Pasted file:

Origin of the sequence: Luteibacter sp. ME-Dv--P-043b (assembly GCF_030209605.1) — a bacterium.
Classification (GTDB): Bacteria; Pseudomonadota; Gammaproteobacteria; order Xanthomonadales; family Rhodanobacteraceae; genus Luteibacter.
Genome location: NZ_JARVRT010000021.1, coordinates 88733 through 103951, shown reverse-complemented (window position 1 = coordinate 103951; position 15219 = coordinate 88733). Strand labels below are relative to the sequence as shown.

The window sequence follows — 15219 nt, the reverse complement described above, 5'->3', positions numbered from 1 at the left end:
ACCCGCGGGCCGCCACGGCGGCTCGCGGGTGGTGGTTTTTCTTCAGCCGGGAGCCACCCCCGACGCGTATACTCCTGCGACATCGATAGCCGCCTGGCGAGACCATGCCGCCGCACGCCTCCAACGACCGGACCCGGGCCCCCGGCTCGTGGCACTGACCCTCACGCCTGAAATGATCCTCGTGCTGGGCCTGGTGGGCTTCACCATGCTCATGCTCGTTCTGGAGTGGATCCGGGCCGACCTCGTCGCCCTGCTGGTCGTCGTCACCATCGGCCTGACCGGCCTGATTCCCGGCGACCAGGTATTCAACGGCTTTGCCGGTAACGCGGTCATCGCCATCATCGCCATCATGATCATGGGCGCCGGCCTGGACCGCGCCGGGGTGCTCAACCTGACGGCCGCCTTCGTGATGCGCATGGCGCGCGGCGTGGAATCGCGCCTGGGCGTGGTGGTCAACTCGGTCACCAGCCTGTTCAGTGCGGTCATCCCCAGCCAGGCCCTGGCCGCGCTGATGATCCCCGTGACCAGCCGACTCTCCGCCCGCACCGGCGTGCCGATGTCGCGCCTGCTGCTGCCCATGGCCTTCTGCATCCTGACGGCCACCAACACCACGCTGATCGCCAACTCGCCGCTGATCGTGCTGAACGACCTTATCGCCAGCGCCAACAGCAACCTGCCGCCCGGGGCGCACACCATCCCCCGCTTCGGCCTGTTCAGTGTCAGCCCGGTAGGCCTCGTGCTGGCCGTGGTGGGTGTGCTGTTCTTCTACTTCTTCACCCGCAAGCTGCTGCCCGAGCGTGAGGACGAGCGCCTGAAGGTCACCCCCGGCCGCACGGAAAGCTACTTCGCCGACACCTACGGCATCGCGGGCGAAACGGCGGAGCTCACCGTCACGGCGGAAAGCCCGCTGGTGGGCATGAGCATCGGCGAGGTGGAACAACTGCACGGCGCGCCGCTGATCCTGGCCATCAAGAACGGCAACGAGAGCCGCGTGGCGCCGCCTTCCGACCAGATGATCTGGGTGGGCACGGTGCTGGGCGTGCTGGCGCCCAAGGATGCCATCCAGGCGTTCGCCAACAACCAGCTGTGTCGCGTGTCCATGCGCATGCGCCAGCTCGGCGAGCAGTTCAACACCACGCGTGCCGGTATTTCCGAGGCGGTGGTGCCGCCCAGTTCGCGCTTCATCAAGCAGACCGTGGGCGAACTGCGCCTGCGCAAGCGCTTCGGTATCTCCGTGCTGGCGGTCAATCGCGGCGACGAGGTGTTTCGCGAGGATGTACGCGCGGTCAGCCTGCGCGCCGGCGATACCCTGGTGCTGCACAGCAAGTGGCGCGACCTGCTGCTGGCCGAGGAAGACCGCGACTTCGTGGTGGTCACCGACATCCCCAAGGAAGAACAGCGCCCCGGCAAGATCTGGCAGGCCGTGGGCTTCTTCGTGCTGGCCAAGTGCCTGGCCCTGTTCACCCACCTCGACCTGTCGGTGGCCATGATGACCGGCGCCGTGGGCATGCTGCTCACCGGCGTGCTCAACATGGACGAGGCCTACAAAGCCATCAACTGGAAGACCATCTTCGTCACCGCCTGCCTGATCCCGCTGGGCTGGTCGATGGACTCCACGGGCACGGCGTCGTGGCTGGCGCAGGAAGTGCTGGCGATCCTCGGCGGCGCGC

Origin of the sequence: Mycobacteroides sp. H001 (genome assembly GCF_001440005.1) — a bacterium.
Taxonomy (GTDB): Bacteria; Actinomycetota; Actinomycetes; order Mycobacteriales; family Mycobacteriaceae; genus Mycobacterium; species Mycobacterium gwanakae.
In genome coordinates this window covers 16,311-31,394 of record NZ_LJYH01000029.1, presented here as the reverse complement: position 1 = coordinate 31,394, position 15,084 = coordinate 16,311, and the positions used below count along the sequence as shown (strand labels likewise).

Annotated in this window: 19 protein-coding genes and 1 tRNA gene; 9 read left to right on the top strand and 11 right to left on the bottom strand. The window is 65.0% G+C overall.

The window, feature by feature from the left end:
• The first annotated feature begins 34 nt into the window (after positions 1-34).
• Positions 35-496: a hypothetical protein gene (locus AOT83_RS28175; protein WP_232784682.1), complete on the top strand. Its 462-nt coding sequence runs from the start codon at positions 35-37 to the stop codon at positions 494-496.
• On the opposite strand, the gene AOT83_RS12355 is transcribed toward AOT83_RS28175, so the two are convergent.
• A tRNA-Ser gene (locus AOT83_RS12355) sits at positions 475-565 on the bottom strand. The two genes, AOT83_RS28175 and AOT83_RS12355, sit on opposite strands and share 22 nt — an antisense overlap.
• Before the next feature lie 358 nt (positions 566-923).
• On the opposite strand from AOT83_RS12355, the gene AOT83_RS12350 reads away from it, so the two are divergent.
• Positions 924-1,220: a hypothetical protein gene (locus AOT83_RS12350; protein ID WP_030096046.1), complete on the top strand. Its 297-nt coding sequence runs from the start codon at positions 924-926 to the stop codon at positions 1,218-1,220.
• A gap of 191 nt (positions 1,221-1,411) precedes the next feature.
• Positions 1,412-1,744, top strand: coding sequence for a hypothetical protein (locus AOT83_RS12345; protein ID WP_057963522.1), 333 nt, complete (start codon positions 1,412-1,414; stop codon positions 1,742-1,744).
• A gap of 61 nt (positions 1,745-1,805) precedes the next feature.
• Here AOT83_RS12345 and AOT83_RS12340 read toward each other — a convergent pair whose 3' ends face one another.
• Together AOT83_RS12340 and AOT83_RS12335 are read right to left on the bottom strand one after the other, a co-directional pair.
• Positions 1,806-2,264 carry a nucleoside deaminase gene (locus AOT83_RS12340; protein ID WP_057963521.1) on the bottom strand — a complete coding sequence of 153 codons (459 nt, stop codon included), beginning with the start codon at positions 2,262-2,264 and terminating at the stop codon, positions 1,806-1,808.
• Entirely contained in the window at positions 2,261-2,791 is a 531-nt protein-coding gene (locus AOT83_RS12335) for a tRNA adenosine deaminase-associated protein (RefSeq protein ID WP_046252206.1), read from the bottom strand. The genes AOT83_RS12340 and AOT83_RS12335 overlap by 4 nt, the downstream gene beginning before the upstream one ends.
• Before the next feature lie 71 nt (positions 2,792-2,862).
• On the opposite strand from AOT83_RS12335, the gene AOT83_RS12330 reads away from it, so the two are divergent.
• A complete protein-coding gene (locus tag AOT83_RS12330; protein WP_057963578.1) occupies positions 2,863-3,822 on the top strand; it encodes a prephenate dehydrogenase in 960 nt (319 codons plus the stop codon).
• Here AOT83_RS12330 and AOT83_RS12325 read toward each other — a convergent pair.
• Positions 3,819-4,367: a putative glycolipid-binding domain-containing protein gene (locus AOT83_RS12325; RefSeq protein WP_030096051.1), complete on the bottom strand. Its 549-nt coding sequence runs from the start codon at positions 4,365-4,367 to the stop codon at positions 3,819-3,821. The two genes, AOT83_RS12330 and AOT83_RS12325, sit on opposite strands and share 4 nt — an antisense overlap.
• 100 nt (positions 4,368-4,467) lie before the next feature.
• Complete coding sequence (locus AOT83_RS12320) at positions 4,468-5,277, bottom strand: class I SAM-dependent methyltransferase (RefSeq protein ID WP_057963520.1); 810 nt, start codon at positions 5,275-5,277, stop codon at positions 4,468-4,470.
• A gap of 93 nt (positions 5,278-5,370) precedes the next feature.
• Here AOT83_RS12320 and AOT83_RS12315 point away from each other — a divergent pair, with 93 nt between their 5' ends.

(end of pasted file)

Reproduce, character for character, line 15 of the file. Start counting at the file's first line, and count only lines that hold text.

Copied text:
• Before the next feature lie 358 nt (positions 566-923).